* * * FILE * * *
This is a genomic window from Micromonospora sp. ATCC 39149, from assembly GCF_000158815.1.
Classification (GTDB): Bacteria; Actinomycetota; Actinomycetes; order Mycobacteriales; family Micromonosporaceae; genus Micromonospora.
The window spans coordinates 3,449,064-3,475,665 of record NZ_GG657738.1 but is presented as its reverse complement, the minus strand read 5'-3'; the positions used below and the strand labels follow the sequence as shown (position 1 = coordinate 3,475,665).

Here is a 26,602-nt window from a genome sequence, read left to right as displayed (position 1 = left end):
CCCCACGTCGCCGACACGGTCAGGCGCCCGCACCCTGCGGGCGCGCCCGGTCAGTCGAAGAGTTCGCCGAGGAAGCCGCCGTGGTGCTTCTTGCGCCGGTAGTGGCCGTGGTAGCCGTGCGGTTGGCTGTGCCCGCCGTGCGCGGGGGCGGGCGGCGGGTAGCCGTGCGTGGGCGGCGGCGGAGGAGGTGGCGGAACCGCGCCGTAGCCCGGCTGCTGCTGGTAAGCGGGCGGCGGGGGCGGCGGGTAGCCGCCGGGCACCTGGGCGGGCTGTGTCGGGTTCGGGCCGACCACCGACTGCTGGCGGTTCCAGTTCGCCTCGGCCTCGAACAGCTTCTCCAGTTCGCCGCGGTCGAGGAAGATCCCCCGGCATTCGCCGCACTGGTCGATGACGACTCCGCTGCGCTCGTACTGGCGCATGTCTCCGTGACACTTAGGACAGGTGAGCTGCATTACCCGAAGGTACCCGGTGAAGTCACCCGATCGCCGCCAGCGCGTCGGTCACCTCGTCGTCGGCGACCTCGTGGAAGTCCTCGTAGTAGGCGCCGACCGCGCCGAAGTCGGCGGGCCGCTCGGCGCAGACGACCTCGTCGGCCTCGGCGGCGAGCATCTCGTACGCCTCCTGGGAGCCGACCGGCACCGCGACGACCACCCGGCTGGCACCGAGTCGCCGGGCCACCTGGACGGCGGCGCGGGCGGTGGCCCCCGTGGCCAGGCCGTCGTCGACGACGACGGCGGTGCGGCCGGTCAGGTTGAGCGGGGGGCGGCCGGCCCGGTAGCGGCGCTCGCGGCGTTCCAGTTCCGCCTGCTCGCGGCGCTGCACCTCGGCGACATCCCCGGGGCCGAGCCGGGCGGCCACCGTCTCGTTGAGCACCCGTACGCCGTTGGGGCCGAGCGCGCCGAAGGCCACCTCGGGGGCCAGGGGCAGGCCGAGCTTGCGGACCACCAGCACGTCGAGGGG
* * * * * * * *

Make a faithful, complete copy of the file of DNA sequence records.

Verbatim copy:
This is a genomic window from Micromonospora sp. ATCC 39149, from assembly GCF_000158815.1.
Classification (GTDB): Bacteria; Actinomycetota; Actinomycetes; order Mycobacteriales; family Micromonosporaceae; genus Micromonospora.
The window spans coordinates 3,449,064-3,475,665 of record NZ_GG657738.1 but is presented as its reverse complement, the minus strand read 5'-3'; the positions used below and the strand labels follow the sequence as shown (position 1 = coordinate 3,475,665).

Here is a 26,602-nt window from a genome sequence, read left to right as displayed (position 1 = left end):
CCCCACGTCGCCGACACGGTCAGGCGCCCGCACCCTGCGGGCGCGCCCGGTCAGTCGAAGAGTTCGCCGAGGAAGCCGCCGTGGTGCTTCTTGCGCCGGTAGTGGCCGTGGTAGCCGTGCGGTTGGCTGTGCCCGCCGTGCGCGGGGGCGGGCGGCGGGTAGCCGTGCGTGGGCGGCGGCGGAGGAGGTGGCGGAACCGCGCCGTAGCCCGGCTGCTGCTGGTAAGCGGGCGGCGGGGGCGGCGGGTAGCCGCCGGGCACCTGGGCGGGCTGTGTCGGGTTCGGGCCGACCACCGACTGCTGGCGGTTCCAGTTCGCCTCGGCCTCGAACAGCTTCTCCAGTTCGCCGCGGTCGAGGAAGATCCCCCGGCATTCGCCGCACTGGTCGATGACGACTCCGCTGCGCTCGTACTGGCGCATGTCTCCGTGACACTTAGGACAGGTGAGCTGCATTACCCGAAGGTACCCGGTGAAGTCACCCGATCGCCGCCAGCGCGTCGGTCACCTCGTCGTCGGCGACCTCGTGGAAGTCCTCGTAGTAGGCGCCGACCGCGCCGAAGTCGGCGGGCCGCTCGGCGCAGACGACCTCGTCGGCCTCGGCGGCGAGCATCTCGTACGCCTCCTGGGAGCCGACCGGCACCGCGACGACCACCCGGCTGGCACCGAGTCGCCGGGCCACCTGGACGGCGGCGCGGGCGGTGGCCCCCGTGGCCAGGCCGTCGTCGACGACGACGGCGGTGCGGCCGGTCAGGTTGAGCGGGGGGCGGCCGGCCCGGTAGCGGCGCTCGCGGCGTTCCAGTTCCGCCTGCTCGCGGCGCTGCACCTCGGCGACATCCCCGGGGCCGAGCCGGGCGGCCACCGTCTCGTTGAGCACCCGTACGCCGTTGGGGCCGAGCGCGCCGAAGGCCACCTCGGGGGCCAGGGGCAGGCCGAGCTTGCGGACCACCAGCACGTCGAGGGG